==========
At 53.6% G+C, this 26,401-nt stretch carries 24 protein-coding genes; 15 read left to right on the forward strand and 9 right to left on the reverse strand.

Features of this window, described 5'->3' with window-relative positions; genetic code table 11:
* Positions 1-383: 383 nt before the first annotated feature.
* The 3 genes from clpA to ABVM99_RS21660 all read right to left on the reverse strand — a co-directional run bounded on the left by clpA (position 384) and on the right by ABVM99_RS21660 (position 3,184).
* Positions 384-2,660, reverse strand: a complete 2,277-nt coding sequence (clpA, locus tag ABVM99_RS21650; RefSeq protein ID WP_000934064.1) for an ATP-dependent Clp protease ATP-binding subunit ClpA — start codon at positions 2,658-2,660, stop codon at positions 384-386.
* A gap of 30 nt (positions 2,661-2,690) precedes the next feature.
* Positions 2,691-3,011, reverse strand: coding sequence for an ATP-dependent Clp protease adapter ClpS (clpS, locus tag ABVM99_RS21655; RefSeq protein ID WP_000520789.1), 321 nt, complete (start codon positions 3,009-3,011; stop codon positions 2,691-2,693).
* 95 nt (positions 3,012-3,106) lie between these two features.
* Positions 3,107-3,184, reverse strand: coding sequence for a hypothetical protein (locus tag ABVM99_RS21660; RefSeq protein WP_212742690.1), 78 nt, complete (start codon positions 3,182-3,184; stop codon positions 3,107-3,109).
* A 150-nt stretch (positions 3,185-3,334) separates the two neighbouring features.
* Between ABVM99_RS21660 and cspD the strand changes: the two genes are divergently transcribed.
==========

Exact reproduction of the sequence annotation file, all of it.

At 53.6% G+C, this 26,401-nt stretch carries 24 protein-coding genes; 15 read left to right on the forward strand and 9 right to left on the reverse strand.

Features of this window, described 5'->3' with window-relative positions; genetic code table 11:
* Positions 1-383: 383 nt before the first annotated feature.
* The 3 genes from clpA to ABVM99_RS21660 all read right to left on the reverse strand — a co-directional run bounded on the left by clpA (position 384) and on the right by ABVM99_RS21660 (position 3,184).
* Positions 384-2,660, reverse strand: a complete 2,277-nt coding sequence (clpA, locus tag ABVM99_RS21650; RefSeq protein ID WP_000934064.1) for an ATP-dependent Clp protease ATP-binding subunit ClpA — start codon at positions 2,658-2,660, stop codon at positions 384-386.
* A gap of 30 nt (positions 2,661-2,690) precedes the next feature.
* Positions 2,691-3,011, reverse strand: coding sequence for an ATP-dependent Clp protease adapter ClpS (clpS, locus tag ABVM99_RS21655; RefSeq protein ID WP_000520789.1), 321 nt, complete (start codon positions 3,009-3,011; stop codon positions 2,691-2,693).
* 95 nt (positions 3,012-3,106) lie between these two features.
* Positions 3,107-3,184, reverse strand: coding sequence for a hypothetical protein (locus tag ABVM99_RS21660; RefSeq protein WP_212742690.1), 78 nt, complete (start codon positions 3,182-3,184; stop codon positions 3,107-3,109).
* A 150-nt stretch (positions 3,185-3,334) separates the two neighbouring features.
* Between ABVM99_RS21660 and cspD the strand changes: the two genes are divergently transcribed.